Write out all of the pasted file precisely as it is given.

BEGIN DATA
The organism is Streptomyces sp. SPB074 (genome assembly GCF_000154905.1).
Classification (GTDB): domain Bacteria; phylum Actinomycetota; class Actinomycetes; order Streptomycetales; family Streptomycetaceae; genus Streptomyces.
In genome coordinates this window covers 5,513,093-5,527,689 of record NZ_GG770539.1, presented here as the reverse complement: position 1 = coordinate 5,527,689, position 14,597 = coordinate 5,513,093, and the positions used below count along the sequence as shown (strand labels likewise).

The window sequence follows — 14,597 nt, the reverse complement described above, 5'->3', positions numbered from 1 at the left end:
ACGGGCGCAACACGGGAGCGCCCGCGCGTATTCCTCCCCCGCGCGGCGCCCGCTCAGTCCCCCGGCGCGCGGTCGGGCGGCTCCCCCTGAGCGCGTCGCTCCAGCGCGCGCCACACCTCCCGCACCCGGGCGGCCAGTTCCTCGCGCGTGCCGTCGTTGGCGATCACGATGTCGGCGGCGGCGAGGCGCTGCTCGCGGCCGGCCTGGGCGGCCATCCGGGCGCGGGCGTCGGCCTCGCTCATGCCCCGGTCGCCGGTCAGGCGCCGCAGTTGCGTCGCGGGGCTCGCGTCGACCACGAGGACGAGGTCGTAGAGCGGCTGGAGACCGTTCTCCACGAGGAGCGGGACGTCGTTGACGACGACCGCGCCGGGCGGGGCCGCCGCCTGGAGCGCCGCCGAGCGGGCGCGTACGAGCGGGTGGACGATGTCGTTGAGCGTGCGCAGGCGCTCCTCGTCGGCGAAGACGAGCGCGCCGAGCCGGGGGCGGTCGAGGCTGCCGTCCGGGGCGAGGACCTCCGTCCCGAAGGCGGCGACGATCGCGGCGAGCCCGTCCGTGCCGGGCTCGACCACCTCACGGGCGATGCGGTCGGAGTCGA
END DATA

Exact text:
The organism is Streptomyces sp. SPB074 (genome assembly GCF_000154905.1).
Classification (GTDB): domain Bacteria; phylum Actinomycetota; class Actinomycetes; order Streptomycetales; family Streptomycetaceae; genus Streptomyces.
In genome coordinates this window covers 5,513,093-5,527,689 of record NZ_GG770539.1, presented here as the reverse complement: position 1 = coordinate 5,527,689, position 14,597 = coordinate 5,513,093, and the positions used below count along the sequence as shown (strand labels likewise).

The window sequence follows — 14,597 nt, the reverse complement described above, 5'->3', positions numbered from 1 at the left end:
ACGGGCGCAACACGGGAGCGCCCGCGCGTATTCCTCCCCCGCGCGGCGCCCGCTCAGTCCCCCGGCGCGCGGTCGGGCGGCTCCCCCTGAGCGCGTCGCTCCAGCGCGCGCCACACCTCCCGCACCCGGGCGGCCAGTTCCTCGCGCGTGCCGTCGTTGGCGATCACGATGTCGGCGGCGGCGAGGCGCTGCTCGCGGCCGGCCTGGGCGGCCATCCGGGCGCGGGCGTCGGCCTCGCTCATGCCCCGGTCGCCGGTCAGGCGCCGCAGTTGCGTCGCGGGGCTCGCGTCGACCACGAGGACGAGGTCGTAGAGCGGCTGGAGACCGTTCTCCACGAGGAGCGGGACGTCGTTGACGACGACCGCGCCGGGCGGGGCCGCCGCCTGGAGCGCCGCCGAGCGGGCGCGTACGAGCGGGTGGACGATGTCGTTGAGCGTGCGCAGGCGCTCCTCGTCGGCGAAGACGAGCGCGCCGAGCCGGGGGCGGTCGAGGCTGCCGTCCGGGGCGAGGACCTCCGTCCCGAAGGCGGCGACGATCGCGGCGAGCCCGTCCGTGCCGGGCTCGACCACCTCACGGGCGATGCGGTCGGAGTCGA